Ten years after founding The Julie Fund for Women's Cancers, President Peter McAvinn's resolve is stronger than ever.
Ten years after founding The Julie Fund for Women’s Cancers, President Peter McAvinn’s resolve is stronger than ever. “We live in Boston, the city with the best medical care in the world, and Julie was completely unaware of the signs of cancer, particularly ovarian cancer.” Wellesley resident Julie McAvinn, 40 years old and mother of three small children when she got her diagnosis, noticed so many patients didn’t have the support during treatment that she did. She wished for them the same level of support. Together, she and Peter outlined an organization that fights women’s cancers in three spaces: education, research, and patient support.
The Julie Fund for Women’s Cancers has impacted thousands of lives through its social services—providing rent, mortgage payments, food, transportation, clothing, utilities, and childcare to cancer patients undergoing treatment and experiencing an unexpected financial need. Julie Fund recipient Pat Wheeler knows firsthand the “devastation of a cancer diagnosis. It is completely shocking to both the mind and the spirit. When one person is diagnosed, every person in their family is diagnosed. The Julie Fund’s support allowed my husband, who is self-employed, to stay at home and be the caregiver for me and my two young children, who were three and five years old. Without The Julie Fund, he would not have been able to do that.” Now a graduate student, Pat recently took her son with her to a Cancer Walk. At mile four she could tell he was fading and asked him if he wanted to stop. “No, Mommy. You fight every day against your cancer and I want to be a fighter, just like you.”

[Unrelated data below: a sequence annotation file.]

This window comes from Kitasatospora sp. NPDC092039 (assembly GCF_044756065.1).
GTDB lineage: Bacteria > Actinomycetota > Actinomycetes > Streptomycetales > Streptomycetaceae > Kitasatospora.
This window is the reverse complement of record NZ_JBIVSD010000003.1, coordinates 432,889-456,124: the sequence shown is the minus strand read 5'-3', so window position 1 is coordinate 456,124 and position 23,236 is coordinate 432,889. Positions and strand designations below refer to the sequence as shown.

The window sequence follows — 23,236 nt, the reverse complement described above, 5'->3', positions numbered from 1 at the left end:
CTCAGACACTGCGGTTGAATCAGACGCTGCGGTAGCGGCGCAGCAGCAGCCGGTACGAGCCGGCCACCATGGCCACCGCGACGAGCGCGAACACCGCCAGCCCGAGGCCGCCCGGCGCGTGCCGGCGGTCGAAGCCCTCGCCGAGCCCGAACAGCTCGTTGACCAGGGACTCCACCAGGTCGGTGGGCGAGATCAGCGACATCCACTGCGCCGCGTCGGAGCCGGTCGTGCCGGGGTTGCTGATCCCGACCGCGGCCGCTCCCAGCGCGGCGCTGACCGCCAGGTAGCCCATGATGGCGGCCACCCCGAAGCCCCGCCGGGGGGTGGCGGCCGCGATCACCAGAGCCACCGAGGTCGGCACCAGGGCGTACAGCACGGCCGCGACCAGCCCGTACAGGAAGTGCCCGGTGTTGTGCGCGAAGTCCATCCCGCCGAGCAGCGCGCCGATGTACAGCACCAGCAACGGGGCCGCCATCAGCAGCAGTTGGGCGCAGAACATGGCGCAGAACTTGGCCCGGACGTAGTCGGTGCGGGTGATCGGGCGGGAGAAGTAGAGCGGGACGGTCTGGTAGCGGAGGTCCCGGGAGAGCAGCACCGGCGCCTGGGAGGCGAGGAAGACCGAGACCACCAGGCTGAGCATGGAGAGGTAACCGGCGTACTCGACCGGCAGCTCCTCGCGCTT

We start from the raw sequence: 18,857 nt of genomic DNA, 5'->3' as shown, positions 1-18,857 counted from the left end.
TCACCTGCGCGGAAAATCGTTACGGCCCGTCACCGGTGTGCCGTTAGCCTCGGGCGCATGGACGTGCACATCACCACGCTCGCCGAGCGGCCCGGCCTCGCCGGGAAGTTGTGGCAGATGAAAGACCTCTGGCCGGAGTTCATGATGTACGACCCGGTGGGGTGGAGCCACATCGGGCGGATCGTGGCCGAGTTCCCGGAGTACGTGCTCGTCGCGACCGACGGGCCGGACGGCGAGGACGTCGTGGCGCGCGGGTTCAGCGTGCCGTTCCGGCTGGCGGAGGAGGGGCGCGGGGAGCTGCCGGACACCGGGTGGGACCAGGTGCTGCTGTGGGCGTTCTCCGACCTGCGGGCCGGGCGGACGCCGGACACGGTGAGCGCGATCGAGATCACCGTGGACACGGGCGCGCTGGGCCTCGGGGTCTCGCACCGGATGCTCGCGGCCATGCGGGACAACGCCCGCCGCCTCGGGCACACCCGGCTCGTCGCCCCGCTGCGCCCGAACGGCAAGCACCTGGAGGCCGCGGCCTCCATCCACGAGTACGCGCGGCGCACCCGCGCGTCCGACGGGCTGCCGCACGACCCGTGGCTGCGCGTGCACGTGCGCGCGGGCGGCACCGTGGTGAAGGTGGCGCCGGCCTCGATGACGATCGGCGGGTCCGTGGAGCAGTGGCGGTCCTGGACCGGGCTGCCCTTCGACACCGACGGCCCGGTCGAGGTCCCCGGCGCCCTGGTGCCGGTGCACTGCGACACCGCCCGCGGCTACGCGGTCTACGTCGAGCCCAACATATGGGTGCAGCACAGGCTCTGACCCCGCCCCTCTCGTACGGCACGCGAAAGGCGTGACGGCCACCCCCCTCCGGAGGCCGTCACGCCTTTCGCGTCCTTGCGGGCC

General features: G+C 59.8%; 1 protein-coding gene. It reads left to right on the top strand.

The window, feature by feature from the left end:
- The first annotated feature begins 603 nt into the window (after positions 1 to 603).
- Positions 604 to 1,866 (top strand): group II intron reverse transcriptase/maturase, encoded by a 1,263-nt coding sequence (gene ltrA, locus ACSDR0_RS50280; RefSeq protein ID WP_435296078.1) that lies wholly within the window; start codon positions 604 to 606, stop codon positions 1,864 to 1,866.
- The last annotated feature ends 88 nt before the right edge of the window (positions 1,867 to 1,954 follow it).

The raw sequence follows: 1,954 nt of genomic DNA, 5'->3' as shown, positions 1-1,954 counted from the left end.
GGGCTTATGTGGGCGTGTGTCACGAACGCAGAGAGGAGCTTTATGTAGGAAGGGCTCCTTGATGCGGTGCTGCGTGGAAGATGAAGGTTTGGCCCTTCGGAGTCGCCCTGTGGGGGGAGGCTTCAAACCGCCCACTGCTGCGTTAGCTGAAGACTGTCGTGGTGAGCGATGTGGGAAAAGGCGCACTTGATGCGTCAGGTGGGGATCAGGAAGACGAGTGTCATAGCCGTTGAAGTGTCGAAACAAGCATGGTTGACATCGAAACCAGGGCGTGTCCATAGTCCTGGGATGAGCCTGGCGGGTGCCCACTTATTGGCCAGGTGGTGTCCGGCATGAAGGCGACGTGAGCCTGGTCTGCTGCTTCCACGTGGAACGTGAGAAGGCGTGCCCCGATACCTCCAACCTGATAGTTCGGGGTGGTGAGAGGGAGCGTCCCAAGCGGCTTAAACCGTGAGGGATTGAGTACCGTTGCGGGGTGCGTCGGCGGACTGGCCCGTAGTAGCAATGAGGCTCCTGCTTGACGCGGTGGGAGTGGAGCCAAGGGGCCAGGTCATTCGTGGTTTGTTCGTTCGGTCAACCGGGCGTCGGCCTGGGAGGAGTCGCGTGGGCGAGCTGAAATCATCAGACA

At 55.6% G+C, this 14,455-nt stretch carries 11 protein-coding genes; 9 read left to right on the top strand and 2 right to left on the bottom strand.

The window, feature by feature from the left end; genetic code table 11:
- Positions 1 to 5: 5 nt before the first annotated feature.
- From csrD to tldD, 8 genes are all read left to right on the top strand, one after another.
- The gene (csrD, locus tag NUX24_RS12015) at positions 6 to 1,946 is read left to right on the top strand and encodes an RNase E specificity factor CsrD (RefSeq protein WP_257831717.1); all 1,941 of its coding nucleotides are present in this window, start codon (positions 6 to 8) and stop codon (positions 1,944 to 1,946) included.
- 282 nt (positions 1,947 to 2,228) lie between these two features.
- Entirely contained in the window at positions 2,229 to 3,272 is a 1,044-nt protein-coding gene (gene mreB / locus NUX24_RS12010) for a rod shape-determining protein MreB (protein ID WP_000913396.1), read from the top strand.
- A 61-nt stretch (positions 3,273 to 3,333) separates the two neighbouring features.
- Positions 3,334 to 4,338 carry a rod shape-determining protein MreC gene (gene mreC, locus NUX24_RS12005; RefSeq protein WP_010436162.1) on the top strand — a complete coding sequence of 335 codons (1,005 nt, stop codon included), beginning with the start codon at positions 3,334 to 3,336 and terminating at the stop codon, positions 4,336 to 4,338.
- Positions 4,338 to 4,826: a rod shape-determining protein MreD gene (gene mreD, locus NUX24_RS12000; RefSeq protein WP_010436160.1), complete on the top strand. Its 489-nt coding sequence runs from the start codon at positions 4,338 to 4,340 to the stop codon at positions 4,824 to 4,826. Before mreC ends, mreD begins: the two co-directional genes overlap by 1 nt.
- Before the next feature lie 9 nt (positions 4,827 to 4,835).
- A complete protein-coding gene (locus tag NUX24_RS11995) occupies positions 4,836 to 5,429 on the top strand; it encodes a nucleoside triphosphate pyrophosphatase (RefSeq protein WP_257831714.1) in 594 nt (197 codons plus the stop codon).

Half the money raised by The Julie Fund goes directly to research initiatives focused on a cure for women’s cancers. All projects are reviewed and endorsed by The Julie Fund’s Scientific Advisory Board, led by Wellesley resident Dr. Michael Birrer, MD/PhD and Director of Gynecologic Oncology at Massachusetts General Hospital. Dr. Birrer underscores the impact of the chosen research initiatives: “There has been a significant change in what we understand about ovarian cancer and our ability to effectively treat women with ovarian cancer. This extends from recent discoveries about where ovarian cancer comes from and some of it if actually coming from the fallopian tube.” He values the partnership between The Julie Fund and Mass General/Harvard, noting that clinical trials are much more difficult to fund that research in the lab. “Industry partners, such as The Julie Fund, make this research possible.” Birrer continues, “I can say emphatically that The Julie Fund for Women’s Cancers is the single largest contributor to ovarian cancer research at Massachusetts General Hospital, providing consistent targeted funding, which has been critical to our contributions in this field.”
Two-time ovarian cancer survivor Bonnie Marinaccio knows firsthand that “cancer can take away my career, my stamina, my memory and so many other things, but it cannot take away my fighting spirit.” She remembers her “life changing from one day being financially secure to a world where we were dipping into our savings. That’s when The Julie Fund helped me. They paid for a month of my medical insurance.” Just like Julie, Bonnie initially didn’t even know she was sick with cancer. “I knew I was ill, but thought it was a cold, pneumonia perhaps.” Beyond social services and research, The Julie Fund for Women’s Cancers is focused on raising awareness of women’s cancers. Knowledge is power, and power fuels courage.
Check out The Julie Fund’s new awareness piece, The Five Most Prevalent Women’s Cancers, at juliefund.org. It details the rick factors as well as the early warning signs of five common women’s cancers: breast, ovarian, cervical, uterine, and vaginal/vulvar. Forward it to your loved ones from juliefund.org.
While undergoing treatment in 2003, Julie outlined the mission for The Julie Fund: Funding meaningful research to fight women’s cancers, providing money to families battling women’s cancers, and increasing awareness. Ten years later, the mission remains exactly the same.